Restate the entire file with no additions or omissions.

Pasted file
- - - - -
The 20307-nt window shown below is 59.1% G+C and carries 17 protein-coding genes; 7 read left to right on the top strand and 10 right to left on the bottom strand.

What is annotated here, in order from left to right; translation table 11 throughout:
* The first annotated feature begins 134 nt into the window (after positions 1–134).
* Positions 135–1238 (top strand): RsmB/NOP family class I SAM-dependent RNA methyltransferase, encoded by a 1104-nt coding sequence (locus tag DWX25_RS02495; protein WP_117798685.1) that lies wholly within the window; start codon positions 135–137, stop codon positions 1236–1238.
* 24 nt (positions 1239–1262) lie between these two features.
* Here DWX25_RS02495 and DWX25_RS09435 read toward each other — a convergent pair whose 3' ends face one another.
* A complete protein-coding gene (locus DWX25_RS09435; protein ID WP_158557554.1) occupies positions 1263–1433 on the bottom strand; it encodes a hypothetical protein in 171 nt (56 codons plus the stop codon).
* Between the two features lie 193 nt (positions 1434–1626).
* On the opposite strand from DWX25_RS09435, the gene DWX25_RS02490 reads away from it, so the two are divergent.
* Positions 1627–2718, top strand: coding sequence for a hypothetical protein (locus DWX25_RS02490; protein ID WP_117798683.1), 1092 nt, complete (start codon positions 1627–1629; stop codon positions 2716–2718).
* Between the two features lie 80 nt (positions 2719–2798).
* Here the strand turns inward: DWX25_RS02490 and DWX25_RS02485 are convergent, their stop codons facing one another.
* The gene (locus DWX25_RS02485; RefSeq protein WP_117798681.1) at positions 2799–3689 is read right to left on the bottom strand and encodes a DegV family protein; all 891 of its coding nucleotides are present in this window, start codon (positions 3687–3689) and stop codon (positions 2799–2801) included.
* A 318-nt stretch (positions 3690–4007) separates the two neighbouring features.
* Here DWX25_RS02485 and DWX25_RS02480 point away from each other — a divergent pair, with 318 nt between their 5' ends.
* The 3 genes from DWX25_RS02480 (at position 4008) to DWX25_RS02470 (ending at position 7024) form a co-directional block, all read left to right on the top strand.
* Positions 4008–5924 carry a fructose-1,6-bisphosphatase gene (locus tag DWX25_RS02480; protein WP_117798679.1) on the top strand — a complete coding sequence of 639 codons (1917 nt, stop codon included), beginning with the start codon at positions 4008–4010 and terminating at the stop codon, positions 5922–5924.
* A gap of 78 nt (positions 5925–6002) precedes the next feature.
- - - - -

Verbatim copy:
The 20307-nt window shown below is 59.1% G+C and carries 17 protein-coding genes; 7 read left to right on the top strand and 10 right to left on the bottom strand.

What is annotated here, in order from left to right; translation table 11 throughout:
* The first annotated feature begins 134 nt into the window (after positions 1–134).
* Positions 135–1238 (top strand): RsmB/NOP family class I SAM-dependent RNA methyltransferase, encoded by a 1104-nt coding sequence (locus tag DWX25_RS02495; protein WP_117798685.1) that lies wholly within the window; start codon positions 135–137, stop codon positions 1236–1238.
* 24 nt (positions 1239–1262) lie between these two features.
* Here DWX25_RS02495 and DWX25_RS09435 read toward each other — a convergent pair whose 3' ends face one another.
* A complete protein-coding gene (locus DWX25_RS09435; protein ID WP_158557554.1) occupies positions 1263–1433 on the bottom strand; it encodes a hypothetical protein in 171 nt (56 codons plus the stop codon).
* Between the two features lie 193 nt (positions 1434–1626).
* On the opposite strand from DWX25_RS09435, the gene DWX25_RS02490 reads away from it, so the two are divergent.
* Positions 1627–2718, top strand: coding sequence for a hypothetical protein (locus DWX25_RS02490; protein ID WP_117798683.1), 1092 nt, complete (start codon positions 1627–1629; stop codon positions 2716–2718).
* Between the two features lie 80 nt (positions 2719–2798).
* Here the strand turns inward: DWX25_RS02490 and DWX25_RS02485 are convergent, their stop codons facing one another.
* The gene (locus DWX25_RS02485; RefSeq protein WP_117798681.1) at positions 2799–3689 is read right to left on the bottom strand and encodes a DegV family protein; all 891 of its coding nucleotides are present in this window, start codon (positions 3687–3689) and stop codon (positions 2799–2801) included.
* A 318-nt stretch (positions 3690–4007) separates the two neighbouring features.
* Here DWX25_RS02485 and DWX25_RS02480 point away from each other — a divergent pair, with 318 nt between their 5' ends.
* The 3 genes from DWX25_RS02480 (at position 4008) to DWX25_RS02470 (ending at position 7024) form a co-directional block, all read left to right on the top strand.
* Positions 4008–5924 carry a fructose-1,6-bisphosphatase gene (locus tag DWX25_RS02480; protein WP_117798679.1) on the top strand — a complete coding sequence of 639 codons (1917 nt, stop codon included), beginning with the start codon at positions 4008–4010 and terminating at the stop codon, positions 5922–5924.
* A gap of 78 nt (positions 5925–6002) precedes the next feature.